Success and Struggle: A Farm Profile

Farming is hard. Small family farms struggle. Debt is strangling. Markets are on the decline.

We hear it a lot. These things are all true, and make no mistake- small farms in our region are feeling the pinch, especially in this summer of drought and baking sun. But, there is a more nuanced story to tell – and here is one of those stories, featuring growth, investment, and yes- a good portion of the struggle and risk we hear so much about.


img_6156Phil and Becky Brand started Brandmoore Farm, a certified organic operation, on a parcel of conserved land in Rollinsford in 2012. There was a home, several barns and buildings, some equipment, and land for farming and grazing. The space had a history of agricultural use, most recently by Brookford Farm who called Rollinsford home before expanding to a new property in Canterbury, NH.

In the very beginning, the young couple milked only 4 cows by hand. They had a vision, Becky remembers, of being “a place where people can come, where they can find diversified products, connect to community, and support multiple businesses.”

Five years on, that vision has largely come to fruition and continues to grow. Along with the growth of the farm, their family has also grown! Becky and Phil welcomed their first child, a son, last winter.

Brandmoore Farm offers a CSA; attends summer (Exeter) and winter (Exeter and Rollinsford) farmers’ markets; manages an on-site farm store; and produces a wide variety of organic products from flowers to pork, beef, the spectrum of vegetables and the dairy products like yogurt and raw milk that they are known for. In keeping with that original vision of diversity and partnership, Brandmoore Farm has teamed up with Embers Bakery to offer a bread add-on to their CSA and is also a pickup location for New Hampshire Community Seafood’s fish share program.

With growth, though, comes significant investment and loans to finance the costs of equipment and infrastructure. While the farm is on track to pay off its initial loan for start-up costs next year, there have been many changes, upgrades and investments in their 5 years of business.

img_6157More cows (now up to 53 total animals) means more production, but also greater need for bulk tank space, pasteurization capacity and large equipment to support hay harvesting. Since starting operation, Brandmoore Farm has invested in a hay tedder, large tractor, increases in their herd size, a bulk tank and a vat pasteurizer.

Becky Brand describes these investments as part of their business philosophy, “Staying here and remaining in operation means continuing to invest and grow. Otherwise, any capital you have or loan you take goes towards repairs on outdated equipment that can’t grow with you.”

While the overall picture of growth and continued investment is certainly one to celebrate (to Phil and Becky’s credit), there are always unforeseen factors causing negative impacts on their, and often on other, farms. Two summers of drought have taken their toll on many vegetable crops across the seacoast. In addition to impacting market vegetables, drought reduces hay yields – meaning less available feed for their certified organic dairy animals. Organic certified hay is not only costly, but often difficult to find. Less volume or lower quality hay impacted by drought also has the potential of decreasing milk production at the time of year when production levels are already lower, but the farm sees the most foot traffic.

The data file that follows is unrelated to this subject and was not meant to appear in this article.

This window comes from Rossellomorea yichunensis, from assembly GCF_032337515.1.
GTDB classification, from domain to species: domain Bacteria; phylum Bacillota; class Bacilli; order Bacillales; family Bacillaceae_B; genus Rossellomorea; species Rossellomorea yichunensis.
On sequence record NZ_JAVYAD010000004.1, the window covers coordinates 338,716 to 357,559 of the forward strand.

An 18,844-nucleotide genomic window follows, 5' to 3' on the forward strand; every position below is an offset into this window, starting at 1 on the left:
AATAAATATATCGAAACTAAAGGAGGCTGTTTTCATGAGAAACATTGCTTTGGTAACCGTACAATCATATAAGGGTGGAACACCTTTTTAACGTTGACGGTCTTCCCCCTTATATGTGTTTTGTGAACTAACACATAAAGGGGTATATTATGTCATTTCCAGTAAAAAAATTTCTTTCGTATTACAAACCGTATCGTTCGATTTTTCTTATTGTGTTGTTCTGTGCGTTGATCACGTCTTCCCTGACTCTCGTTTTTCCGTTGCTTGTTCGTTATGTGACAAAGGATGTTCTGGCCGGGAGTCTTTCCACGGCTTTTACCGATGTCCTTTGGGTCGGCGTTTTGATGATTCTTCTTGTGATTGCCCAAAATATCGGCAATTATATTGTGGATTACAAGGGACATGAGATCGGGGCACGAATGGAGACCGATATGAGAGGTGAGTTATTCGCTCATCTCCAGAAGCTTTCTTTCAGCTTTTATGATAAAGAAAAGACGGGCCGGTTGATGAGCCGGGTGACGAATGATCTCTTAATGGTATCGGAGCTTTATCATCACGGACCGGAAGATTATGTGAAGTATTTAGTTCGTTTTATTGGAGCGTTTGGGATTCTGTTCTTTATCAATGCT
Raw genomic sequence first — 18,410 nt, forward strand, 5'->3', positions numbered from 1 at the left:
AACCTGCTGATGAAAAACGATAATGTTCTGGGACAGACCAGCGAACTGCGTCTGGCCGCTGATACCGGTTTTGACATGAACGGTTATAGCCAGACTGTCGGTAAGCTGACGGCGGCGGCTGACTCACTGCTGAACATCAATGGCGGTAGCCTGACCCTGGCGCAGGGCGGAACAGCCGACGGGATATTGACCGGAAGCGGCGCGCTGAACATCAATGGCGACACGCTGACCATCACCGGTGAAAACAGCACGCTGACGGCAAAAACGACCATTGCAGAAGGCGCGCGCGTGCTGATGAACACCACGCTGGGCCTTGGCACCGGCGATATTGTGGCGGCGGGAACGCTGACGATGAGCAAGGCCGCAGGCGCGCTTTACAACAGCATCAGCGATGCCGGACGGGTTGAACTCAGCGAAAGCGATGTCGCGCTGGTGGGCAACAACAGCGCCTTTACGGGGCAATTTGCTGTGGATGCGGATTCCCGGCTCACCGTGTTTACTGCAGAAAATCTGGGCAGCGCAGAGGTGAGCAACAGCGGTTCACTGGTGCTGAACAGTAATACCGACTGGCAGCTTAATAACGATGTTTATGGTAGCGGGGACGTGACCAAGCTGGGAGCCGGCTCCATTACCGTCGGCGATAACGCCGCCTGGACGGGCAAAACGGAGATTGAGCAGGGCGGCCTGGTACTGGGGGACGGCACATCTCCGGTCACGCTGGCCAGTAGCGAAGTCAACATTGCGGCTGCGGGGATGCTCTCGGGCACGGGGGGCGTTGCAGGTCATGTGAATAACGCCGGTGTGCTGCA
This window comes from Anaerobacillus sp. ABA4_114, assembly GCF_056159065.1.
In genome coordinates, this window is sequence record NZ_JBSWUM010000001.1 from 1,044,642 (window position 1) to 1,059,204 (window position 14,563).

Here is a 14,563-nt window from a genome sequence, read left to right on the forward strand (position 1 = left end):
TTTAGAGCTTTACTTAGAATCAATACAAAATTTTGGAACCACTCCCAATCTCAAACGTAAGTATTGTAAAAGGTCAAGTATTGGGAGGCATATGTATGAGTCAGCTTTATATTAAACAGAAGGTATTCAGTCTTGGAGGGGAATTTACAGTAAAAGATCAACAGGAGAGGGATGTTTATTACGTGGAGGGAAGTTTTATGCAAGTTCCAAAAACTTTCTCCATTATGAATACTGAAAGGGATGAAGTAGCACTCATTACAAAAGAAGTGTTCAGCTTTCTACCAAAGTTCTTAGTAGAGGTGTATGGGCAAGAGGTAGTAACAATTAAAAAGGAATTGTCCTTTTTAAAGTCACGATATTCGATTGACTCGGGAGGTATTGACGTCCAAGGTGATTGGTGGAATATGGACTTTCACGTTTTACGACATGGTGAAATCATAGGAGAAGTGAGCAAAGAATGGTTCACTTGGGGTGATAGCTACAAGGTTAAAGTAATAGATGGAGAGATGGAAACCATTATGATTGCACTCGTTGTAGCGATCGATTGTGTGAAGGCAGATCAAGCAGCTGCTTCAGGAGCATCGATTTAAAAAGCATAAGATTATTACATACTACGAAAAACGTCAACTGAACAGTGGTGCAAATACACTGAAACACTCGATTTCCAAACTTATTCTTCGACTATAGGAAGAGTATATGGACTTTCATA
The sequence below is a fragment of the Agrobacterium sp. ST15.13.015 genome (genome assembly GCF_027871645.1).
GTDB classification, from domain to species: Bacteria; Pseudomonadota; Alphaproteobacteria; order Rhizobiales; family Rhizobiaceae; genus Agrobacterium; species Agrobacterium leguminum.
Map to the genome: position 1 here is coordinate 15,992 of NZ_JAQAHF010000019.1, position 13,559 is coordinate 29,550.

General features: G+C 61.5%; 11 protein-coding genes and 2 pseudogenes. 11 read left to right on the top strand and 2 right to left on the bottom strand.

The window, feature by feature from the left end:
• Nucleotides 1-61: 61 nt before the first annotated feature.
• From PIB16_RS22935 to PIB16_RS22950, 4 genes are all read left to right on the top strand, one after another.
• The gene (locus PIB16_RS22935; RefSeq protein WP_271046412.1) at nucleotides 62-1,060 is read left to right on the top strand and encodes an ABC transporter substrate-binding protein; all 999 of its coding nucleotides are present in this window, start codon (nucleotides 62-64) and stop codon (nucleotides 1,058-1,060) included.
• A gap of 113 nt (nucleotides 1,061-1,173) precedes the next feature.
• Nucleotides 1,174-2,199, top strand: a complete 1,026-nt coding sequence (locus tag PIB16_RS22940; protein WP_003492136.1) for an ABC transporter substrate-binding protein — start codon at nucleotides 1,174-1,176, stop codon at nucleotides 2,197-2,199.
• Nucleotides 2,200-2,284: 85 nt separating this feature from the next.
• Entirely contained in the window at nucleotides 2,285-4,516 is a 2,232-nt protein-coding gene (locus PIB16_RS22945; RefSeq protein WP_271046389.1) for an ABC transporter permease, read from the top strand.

Beyond weather, human factors also have the potential to negatively impact farms, including Brandmoore. Generally, farmers’ market attendance and sales have been down for markets and producers across the region. There’s ongoing talk of the farmers’ market ‘bubble’ having burst.

So, in the midst of adverse climate factors and market variability, what’s a farm to do?

In part, keep investing in and committing to the community that has helped them grow thus far.

Brandmoore Farm’s  latest investment over this past winter was a new, larger vat pasteurizer as well as renovations to their barn that img_6155will allow for cheese production and storage. “It was a natural next step,” Becky explains, “We were ready for something new and customers have always asked us about cheese. This step will allow us to add new products and make the best, most efficient use of our resources.”

What then, can the average consumer do to support Brandmoore and other family farms like it scattered across the Seacoast?

In this specific instance:

  • Brandmoore Farm offers credit options for their farm store for those who don’t feel able to commit to a full CSA. Purchase credit in the amount that feels right for you.
  • Consider their CSA program (and the add-ons) for next year. Sign up in February during Seacoast Eat Local CSA Days!
  • Stop by the farm store for a range of available, certified organic, meat, vegetable and dairy products
  • Contribute to Brandmoore Farm’s kickstarter campaign, geared towards helping them pay down some of the debt incurred for their new cheesemaking room and vat pasteurizer. Show them some cheese, so they can make some for you! Support them today!

In general:

  • Purchase a CSA or Farm Store Credit: CSAs help farmers plan and invest in their future crop just at the time when they need it most but have the least amount of expendable income. CSAs come in many shapes and sizes. To learn more, visit our informational page: http://seacoasteatlocal.org/find-local-food/csas/
  • Shop the market: Farmers need you out there, every week, supporting what they do and helping to make sure that they can sell everything they grow. Every little bit helps.

 

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